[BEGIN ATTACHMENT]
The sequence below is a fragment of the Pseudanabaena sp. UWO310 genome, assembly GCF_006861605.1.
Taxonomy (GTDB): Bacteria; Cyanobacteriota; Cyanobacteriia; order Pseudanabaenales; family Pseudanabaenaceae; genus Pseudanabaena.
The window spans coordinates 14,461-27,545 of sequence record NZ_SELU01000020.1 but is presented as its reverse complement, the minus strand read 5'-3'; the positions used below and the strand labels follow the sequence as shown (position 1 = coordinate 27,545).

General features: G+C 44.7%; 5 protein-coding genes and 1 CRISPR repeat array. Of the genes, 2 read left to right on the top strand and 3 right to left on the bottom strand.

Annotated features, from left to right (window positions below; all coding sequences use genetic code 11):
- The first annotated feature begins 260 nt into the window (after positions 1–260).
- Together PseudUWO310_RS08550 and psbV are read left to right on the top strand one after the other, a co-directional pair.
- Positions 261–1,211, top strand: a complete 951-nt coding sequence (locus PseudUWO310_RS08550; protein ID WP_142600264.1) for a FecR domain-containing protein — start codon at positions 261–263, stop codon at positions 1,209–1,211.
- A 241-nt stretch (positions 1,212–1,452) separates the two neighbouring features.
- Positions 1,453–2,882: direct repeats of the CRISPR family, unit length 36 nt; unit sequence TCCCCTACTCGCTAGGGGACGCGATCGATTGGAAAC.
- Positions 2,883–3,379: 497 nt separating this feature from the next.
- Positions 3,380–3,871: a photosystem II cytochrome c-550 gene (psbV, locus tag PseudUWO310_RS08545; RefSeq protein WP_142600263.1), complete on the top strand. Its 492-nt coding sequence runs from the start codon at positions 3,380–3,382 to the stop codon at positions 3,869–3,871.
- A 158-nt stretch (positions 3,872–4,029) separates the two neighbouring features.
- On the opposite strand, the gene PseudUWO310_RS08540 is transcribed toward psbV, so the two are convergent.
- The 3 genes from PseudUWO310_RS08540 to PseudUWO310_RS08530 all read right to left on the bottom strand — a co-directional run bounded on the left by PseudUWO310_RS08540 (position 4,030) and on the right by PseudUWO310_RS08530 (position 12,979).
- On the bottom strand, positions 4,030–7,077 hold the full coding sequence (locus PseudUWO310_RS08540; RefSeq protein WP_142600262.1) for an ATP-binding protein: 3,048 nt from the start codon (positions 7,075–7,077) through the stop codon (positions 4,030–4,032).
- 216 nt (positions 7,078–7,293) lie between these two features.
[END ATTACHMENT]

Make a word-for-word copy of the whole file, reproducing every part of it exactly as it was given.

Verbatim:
The sequence below is a fragment of the Pseudanabaena sp. UWO310 genome, assembly GCF_006861605.1.
Taxonomy (GTDB): Bacteria; Cyanobacteriota; Cyanobacteriia; order Pseudanabaenales; family Pseudanabaenaceae; genus Pseudanabaena.
The window spans coordinates 14,461-27,545 of sequence record NZ_SELU01000020.1 but is presented as its reverse complement, the minus strand read 5'-3'; the positions used below and the strand labels follow the sequence as shown (position 1 = coordinate 27,545).

General features: G+C 44.7%; 5 protein-coding genes and 1 CRISPR repeat array. Of the genes, 2 read left to right on the top strand and 3 right to left on the bottom strand.

Annotated features, from left to right (window positions below; all coding sequences use genetic code 11):
- The first annotated feature begins 260 nt into the window (after positions 1–260).
- Together PseudUWO310_RS08550 and psbV are read left to right on the top strand one after the other, a co-directional pair.
- Positions 261–1,211, top strand: a complete 951-nt coding sequence (locus PseudUWO310_RS08550; protein ID WP_142600264.1) for a FecR domain-containing protein — start codon at positions 261–263, stop codon at positions 1,209–1,211.
- A 241-nt stretch (positions 1,212–1,452) separates the two neighbouring features.
- Positions 1,453–2,882: direct repeats of the CRISPR family, unit length 36 nt; unit sequence TCCCCTACTCGCTAGGGGACGCGATCGATTGGAAAC.
- Positions 2,883–3,379: 497 nt separating this feature from the next.
- Positions 3,380–3,871: a photosystem II cytochrome c-550 gene (psbV, locus tag PseudUWO310_RS08545; RefSeq protein WP_142600263.1), complete on the top strand. Its 492-nt coding sequence runs from the start codon at positions 3,380–3,382 to the stop codon at positions 3,869–3,871.
- A 158-nt stretch (positions 3,872–4,029) separates the two neighbouring features.
- On the opposite strand, the gene PseudUWO310_RS08540 is transcribed toward psbV, so the two are convergent.
- The 3 genes from PseudUWO310_RS08540 to PseudUWO310_RS08530 all read right to left on the bottom strand — a co-directional run bounded on the left by PseudUWO310_RS08540 (position 4,030) and on the right by PseudUWO310_RS08530 (position 12,979).
- On the bottom strand, positions 4,030–7,077 hold the full coding sequence (locus PseudUWO310_RS08540; RefSeq protein WP_142600262.1) for an ATP-binding protein: 3,048 nt from the start codon (positions 7,075–7,077) through the stop codon (positions 4,030–4,032).
- 216 nt (positions 7,078–7,293) lie between these two features.